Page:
Aerial images Lidar data of a white spruce, a mixed white spruce and hardwood, and a hardwood stand will be acquired by an unmanned aerial vehicle on board with a consumer grade camera and a light Lidar sensor. In the field, coordinates, species, status (live or dead), DBH, height and crown diameters of every tree with diameter at breast height (DBH) ≥ 5 cm will be recorded in fixed-radius (11.28 m) circular plots immediately before or after image acquisition. Aerial images will be processed using Structure from Motion algorithm to generate dense 3D point clouds to develop Digital Surface Model (DSM) which is the elevation of the surface of forests or objects. Canopy Height Model (CHM) will then be acquired by subtracting Digital Terrain Model (DTM) acquired by Airborne Laser Scanning (ALS) from DSM. Lidar data will be processed in ArcGIS. Both DSM and DTM will be generated using Lidar data and then Lidar derived DTM will be subtracted from DSM to obtain CHM.Individual trees will be detected using local maxima and segmentation techniques and tree detection rates will be evaluated for all forest types and tree detection techniques. Tree heights and crown diameters for individual trees will be obtained from CHM. The outcomes will be compared to the field measurements and evaluated using coefficient of determination (R2), root mean square error (RMSE), and mean difference. Tree species will be predicted using Random Forest classification algorithm with independent variables selected from tree height, canopy area, and RGB values. The classification outcomes will be evaluated using confusion matrix. Finally, for carbon stock estimation, individual tree-based and area-based aboveground biomass will be predicted by nonparametric regression method using the variables derived from CHMs. The outcomes will be compared to the values derived from field measurement. The performances of predictions will be evaluated using R2, RMSE, and mean difference. The performances of photogrammetry and Lidar will be compared.This project will recognize priority research areas which need to be advanced. I will identify those areas and develop proposals to secure funding for future research.Finally, I will develop a protocol for forest inventory using UAV photogrammetry and UAV Lidar for land owners and managers who are in need of efficient forest inventory technique. I will host workshops and training in UAV operation and data analysis. Survey will be conducted after each workshop or training to evaluate the effectiveness and identify their needs. The education and outreach part of the project will be primarily done using Renewable Resources Extension Act grant.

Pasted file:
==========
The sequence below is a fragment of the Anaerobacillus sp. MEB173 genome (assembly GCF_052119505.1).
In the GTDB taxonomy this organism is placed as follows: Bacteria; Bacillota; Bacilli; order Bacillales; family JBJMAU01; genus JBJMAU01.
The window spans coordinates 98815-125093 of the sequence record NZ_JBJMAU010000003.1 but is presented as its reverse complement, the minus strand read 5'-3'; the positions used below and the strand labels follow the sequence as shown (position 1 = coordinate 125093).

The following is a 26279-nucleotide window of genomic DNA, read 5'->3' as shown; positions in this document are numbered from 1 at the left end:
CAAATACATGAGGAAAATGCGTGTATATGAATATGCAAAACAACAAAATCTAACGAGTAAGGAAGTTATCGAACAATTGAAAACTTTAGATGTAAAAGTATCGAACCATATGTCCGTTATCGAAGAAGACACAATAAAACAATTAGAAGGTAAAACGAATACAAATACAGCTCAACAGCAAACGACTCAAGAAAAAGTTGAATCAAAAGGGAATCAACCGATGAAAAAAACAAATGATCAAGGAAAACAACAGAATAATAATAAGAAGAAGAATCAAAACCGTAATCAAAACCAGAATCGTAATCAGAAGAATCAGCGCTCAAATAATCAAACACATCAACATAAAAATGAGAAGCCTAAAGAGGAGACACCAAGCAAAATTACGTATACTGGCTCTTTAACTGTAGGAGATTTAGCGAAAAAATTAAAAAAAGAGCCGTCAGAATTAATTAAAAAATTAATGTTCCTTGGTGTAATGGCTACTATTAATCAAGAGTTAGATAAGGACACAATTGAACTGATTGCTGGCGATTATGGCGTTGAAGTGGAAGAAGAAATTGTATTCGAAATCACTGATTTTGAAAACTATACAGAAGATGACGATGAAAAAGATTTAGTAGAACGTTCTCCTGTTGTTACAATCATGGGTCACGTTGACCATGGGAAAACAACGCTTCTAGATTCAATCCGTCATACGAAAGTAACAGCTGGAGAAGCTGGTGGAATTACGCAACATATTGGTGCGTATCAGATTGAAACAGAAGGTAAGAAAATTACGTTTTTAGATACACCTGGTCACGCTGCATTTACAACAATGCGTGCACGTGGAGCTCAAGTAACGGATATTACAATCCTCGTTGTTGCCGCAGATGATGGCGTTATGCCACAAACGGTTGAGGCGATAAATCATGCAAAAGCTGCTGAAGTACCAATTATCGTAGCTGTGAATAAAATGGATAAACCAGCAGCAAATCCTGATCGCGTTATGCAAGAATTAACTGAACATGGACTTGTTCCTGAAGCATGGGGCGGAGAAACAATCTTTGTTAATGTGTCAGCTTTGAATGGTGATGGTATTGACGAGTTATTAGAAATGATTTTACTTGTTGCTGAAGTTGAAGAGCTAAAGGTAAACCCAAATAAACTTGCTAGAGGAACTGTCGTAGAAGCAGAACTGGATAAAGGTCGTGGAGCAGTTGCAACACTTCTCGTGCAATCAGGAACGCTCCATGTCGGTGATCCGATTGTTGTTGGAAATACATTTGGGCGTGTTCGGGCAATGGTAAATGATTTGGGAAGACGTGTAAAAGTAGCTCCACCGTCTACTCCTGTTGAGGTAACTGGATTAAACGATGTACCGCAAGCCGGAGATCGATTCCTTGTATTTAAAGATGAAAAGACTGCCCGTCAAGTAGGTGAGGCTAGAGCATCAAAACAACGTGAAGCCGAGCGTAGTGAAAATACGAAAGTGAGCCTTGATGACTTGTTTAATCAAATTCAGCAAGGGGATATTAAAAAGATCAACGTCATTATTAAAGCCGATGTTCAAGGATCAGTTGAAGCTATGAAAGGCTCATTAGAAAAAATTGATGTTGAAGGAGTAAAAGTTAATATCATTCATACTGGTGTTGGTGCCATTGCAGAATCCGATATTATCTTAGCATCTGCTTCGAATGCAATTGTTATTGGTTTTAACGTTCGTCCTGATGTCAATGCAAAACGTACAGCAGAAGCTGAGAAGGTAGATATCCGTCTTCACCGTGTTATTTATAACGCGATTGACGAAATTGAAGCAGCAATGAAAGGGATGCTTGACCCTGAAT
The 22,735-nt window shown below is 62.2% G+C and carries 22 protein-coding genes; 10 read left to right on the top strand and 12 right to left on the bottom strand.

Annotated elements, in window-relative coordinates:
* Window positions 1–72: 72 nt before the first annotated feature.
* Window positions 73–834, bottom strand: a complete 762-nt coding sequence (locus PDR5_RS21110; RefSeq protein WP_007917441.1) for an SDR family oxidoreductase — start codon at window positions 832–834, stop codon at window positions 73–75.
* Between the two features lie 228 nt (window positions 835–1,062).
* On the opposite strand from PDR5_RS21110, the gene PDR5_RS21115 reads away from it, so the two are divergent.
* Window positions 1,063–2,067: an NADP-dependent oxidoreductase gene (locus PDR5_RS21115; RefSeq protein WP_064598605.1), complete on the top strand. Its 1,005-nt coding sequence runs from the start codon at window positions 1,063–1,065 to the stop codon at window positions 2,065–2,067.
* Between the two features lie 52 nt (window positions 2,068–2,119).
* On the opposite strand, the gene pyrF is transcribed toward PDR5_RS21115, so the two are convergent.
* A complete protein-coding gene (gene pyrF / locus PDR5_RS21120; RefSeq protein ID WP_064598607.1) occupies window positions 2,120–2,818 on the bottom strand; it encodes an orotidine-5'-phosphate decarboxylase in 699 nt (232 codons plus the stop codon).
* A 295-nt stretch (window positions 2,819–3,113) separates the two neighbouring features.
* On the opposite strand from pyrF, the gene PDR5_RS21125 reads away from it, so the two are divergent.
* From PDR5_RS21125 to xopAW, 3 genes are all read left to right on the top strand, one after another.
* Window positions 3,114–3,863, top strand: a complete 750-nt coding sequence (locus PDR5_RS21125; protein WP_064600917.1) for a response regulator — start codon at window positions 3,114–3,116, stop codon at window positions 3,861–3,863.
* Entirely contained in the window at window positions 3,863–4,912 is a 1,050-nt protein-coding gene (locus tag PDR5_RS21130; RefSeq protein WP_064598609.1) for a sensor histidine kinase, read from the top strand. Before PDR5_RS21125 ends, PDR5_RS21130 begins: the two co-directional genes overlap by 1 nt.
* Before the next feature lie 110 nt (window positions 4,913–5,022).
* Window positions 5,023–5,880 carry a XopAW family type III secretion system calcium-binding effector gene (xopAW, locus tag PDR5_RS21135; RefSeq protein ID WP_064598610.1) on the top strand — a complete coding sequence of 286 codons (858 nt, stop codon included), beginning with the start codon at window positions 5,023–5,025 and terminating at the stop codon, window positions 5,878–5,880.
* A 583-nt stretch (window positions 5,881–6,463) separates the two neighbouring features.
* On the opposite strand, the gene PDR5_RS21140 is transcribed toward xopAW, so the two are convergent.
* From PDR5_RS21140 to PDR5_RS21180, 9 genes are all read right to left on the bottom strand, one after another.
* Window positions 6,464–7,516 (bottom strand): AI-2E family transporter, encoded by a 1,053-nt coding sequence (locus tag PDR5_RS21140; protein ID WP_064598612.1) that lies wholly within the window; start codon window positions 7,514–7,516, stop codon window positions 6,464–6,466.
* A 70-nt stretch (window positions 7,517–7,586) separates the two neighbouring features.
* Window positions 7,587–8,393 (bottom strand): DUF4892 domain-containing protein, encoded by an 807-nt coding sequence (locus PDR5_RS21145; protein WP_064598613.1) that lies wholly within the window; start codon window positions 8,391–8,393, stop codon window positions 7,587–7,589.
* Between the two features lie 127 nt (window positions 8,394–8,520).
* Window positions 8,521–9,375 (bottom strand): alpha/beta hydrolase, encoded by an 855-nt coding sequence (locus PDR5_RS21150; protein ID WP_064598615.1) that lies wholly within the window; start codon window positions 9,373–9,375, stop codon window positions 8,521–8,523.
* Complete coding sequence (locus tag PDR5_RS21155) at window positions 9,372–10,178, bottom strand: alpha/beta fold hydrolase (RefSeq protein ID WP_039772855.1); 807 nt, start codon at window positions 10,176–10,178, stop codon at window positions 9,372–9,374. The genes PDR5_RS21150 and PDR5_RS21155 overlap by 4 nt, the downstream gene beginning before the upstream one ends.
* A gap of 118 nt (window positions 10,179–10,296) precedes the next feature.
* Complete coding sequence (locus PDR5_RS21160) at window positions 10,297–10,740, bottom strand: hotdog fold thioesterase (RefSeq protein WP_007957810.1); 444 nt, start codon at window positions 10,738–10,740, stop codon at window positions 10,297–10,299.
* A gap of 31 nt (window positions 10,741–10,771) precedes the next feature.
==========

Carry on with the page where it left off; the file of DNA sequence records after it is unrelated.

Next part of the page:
Progress 10/01/19 to 09/30/20

Outputs
Target Audience:In this reporting period, we conducted additional UAV flights to increase replication for statistical analyses over long-term vegetation monitoring plots in collaboration with the State Forestry Division. The UAV sensors and flights will be used to quantify tree height, species composition, and tree density in the plots. We worked with the UAF UAV group ACUASI to build a new UAF with multi-sensor capacity, and we received training on the new UAV to develop new protocols for plot sampling. Changes/Problems:The original PI has taken a job with State Forestry, but we are continuing to collaborate with her and get her input on data collection and analysis. Additionally, COVID restricted our ability to meet all the goals in the prior year but we were able to conduct some flights and develop the new UAV. What opportunities for training and professional development has the project provided?A technician on the project received training on how to operate the new UAV. How have the results been disseminated to communities of interest? Nothing Reported What do you plan to do during the next reporting period to accomplish the goals?We plan to fly a couple more plots and analyze the data and share the information with stakeholders. Once the data are analyzes, we plan to determine the next steps with this project to secure future funding. The original PI has taken a new position outside of the university.

Impacts
What was accomplished under these goals? We focused on Goal 1 due to COVID restrictions limiting our research capacity over the past year. Under Goal 1, we worked with ACUASI to attach new sensors to the UAV with improved capacity to estimate aboveground biomass and learn to fly the new UAV.

Publications


    Progress 03/18/19 to 09/30/19

    Outputs